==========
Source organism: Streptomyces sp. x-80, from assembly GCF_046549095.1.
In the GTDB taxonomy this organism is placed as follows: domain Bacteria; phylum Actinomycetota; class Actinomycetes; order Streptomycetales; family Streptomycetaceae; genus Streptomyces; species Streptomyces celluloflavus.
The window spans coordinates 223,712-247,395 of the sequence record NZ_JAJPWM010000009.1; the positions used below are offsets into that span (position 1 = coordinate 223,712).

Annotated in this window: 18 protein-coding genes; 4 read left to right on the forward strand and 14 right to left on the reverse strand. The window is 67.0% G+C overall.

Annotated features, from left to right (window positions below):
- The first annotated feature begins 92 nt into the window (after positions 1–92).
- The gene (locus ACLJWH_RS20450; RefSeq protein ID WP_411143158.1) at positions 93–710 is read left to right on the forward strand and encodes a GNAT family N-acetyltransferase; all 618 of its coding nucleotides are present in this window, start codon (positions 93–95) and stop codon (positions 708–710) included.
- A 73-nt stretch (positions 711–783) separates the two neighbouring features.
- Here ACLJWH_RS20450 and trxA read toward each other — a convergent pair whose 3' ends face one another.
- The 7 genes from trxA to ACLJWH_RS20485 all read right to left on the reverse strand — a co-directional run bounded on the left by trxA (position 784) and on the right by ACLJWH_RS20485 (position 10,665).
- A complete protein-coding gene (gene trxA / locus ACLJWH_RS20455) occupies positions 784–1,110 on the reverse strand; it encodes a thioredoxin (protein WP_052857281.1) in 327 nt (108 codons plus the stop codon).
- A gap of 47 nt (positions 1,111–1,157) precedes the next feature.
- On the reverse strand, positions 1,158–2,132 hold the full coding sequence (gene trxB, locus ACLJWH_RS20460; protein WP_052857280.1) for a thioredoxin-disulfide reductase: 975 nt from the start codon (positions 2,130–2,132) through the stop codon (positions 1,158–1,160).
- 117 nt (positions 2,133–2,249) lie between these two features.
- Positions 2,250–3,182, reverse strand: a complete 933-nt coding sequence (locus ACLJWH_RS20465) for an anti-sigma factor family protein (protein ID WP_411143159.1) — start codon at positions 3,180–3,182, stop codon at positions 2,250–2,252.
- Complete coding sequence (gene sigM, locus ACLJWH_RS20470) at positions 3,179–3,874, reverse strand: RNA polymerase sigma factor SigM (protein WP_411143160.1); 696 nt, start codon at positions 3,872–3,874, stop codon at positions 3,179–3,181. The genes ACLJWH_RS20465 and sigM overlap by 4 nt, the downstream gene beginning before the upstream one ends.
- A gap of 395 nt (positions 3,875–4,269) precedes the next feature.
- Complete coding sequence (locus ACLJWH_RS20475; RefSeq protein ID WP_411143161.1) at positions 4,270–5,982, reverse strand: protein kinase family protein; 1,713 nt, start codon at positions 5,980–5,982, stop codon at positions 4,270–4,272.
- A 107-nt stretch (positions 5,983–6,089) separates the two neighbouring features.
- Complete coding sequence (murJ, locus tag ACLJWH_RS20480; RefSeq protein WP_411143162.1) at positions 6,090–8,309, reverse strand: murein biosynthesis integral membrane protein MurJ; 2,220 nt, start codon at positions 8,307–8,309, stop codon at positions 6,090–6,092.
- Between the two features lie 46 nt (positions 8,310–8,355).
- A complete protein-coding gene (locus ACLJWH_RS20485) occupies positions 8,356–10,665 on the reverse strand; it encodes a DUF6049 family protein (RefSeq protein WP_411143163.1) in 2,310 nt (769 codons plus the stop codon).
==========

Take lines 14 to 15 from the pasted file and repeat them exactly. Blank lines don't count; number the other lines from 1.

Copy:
- 117 nt (positions 2,133–2,249) lie between these two features.
- Positions 2,250–3,182, reverse strand: a complete 933-nt coding sequence (locus ACLJWH_RS20465) for an anti-sigma factor family protein (protein ID WP_411143159.1) — start codon at positions 3,180–3,182, stop codon at positions 2,250–2,252.